How about a little excerpt from one of the stories? Like this one:
“I’m Gabe,” he answered. Well, that explains the horn. And the cheeks.
“Pleased,” I said. “I’m Ish.” We waited a while longer. I was beginning to get fidgety again, when he was just- there.
We’ve all heard about Mike, but seeing him right there behind the Gate was something. Big as Lucky, all muscle and tan, he’s wearing white, also, but his shirt is open at the collar and he’s got bling. Big gold chain with a fancy cross hanging around his neck. Hanging off his belt is a white scabbard with the gold hilt of a sword sticking out of it. Didn’t quite go with the outfit, but I wasn’t in any position to criticize. His big baby blues are all storm clouds and thunder as he’s looking at me. His right hand is resting on the hilt of that famous sword. I held up my hands.
“Hey, look,” I said, backing up a step. He just stood there, staring at me, like I was something the hell hounds dragged in. “I don’t want any trouble. This is Lucky’ s idea of a joke. All I want is to get home. Okay?”
“Lucky always did think he was funny.” Mike’s voice was like the rest of him: big and deep. It rolled over me like a tsunami.
“Yeah, yeah,” I said. “But let’s forget all that and just send me back. Just point me in the direction of the staircase.” He pulled the sword out of its scabbard with a metallic sliding sound. The blade was shiny steel and it looked sharp. Like hot knife through butter sharp. The hilt and cross thingies were gold and inlaid with jewels. Little flashes of lightning rode up and down the blade. Mike gripped it in both hands and leveled it at my chest through the Gate’s bars.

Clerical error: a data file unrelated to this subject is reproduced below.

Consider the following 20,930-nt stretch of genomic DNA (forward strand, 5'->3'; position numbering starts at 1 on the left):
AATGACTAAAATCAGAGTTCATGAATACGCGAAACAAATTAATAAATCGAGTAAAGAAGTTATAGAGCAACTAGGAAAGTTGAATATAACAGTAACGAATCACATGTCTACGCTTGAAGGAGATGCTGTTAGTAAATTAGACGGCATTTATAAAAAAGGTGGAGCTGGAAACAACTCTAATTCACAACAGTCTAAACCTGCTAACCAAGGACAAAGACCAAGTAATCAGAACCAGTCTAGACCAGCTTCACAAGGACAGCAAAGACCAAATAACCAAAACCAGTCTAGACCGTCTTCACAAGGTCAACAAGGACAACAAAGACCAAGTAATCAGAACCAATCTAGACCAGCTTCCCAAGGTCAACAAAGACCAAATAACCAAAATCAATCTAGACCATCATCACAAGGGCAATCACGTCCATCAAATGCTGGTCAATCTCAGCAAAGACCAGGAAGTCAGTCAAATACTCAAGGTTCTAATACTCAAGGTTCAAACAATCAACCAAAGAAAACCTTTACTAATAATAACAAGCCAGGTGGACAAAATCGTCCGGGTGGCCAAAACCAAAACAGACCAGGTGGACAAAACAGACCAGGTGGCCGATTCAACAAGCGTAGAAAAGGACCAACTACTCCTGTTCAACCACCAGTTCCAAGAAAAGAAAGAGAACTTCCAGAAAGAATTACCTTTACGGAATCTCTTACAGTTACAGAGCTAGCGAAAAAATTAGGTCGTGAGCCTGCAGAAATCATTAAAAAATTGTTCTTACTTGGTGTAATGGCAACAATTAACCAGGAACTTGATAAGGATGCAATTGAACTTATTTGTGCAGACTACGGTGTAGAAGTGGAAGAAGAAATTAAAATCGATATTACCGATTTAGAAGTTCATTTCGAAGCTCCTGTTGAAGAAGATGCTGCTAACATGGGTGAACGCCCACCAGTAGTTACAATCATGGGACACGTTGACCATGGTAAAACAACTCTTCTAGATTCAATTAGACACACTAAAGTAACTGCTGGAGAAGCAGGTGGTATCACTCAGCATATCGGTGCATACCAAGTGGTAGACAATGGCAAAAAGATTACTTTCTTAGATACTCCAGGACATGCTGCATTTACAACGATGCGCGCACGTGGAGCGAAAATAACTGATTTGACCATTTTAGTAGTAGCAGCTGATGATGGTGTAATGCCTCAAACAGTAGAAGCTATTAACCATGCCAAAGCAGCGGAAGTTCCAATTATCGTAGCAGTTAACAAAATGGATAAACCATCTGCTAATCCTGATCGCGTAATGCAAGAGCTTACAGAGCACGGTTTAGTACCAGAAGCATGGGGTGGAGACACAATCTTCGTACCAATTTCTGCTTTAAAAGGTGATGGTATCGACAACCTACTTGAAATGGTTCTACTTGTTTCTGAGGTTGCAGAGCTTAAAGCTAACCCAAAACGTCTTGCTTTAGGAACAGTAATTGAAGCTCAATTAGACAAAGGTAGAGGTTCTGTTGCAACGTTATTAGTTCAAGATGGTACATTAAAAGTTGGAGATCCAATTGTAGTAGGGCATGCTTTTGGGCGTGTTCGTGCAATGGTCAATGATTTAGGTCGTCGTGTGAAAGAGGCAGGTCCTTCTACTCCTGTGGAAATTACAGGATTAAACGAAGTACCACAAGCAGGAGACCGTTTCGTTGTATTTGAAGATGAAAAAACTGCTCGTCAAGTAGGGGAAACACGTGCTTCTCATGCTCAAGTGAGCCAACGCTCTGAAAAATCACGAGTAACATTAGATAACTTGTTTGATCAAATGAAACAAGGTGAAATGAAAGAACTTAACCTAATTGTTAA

“I should smite you where you stand, minion of evil!” His voice boomed out like breaking the sound barrier. Even Lucky didn’t get that dramatic sounding.
“Hey, hey, now,” I said, trying to buy time while I thought. “No need for any smiting. No need at all. It’s not like I came here on my own or anything. I didn’t have a choice. All’s I want is to get out. Let’s not be hasty, okay, Mike?”
He considered me for a long moment. I held my breath. I wasn’t particularly fond of the idea of getting smitten. Or smited. Or smote. Or whatever it was. Mike took a half step forward and pressed the blade against my chest. It burned, let me tell you. Demons are kind of allergic to stuff like that.
“Or perhaps, you are the one who took it,” he mused, his voice back to its normal roar. He pressed a little harder. I started to smoke, and I don’t mean a Cuban. I winced and took a step back.
“Took it? Took what?” I managed to get out. “If something’s missing, I don’t know anything about it. I just got here, remember? I haven’t had time to take anything.” I was thinking fast now. Maybe there was a way out of this yet. Not that I liked where that train of thought was going, but it was better than a burning sword in the chest.
“If something’s missing, you might want to talk to me about it. Not that I know anything, but finding things, see that’s kind of my specialty. Lost that soul you were about to steal? Someone lifted your pitchfork? I’m the guy to call. So why don’t we discuss your problem. Maybe I can help.” I looked down. The thing left a nice burn hole in my good suit. Great. I looked across at Mike. He’d let the sword point drop, but I could tell he was ready to slice and dice at any second. Again, I get the long, slow look. I raised an eyebrow and tried to look like I didn’t care.
“He’s got a point, Mike,” Gabe said. I jumped. I’d forgotten about him. Mike glanced at him.
“He did just get here,” he continued. “I was right there. And it’s been gone a while now. I’m not saying we should let him nose around on his own, but your guys haven’t had much luck.” I could see the wheels turning in Mike’s head. He seemed a bit more of the intellectual type than Lucky.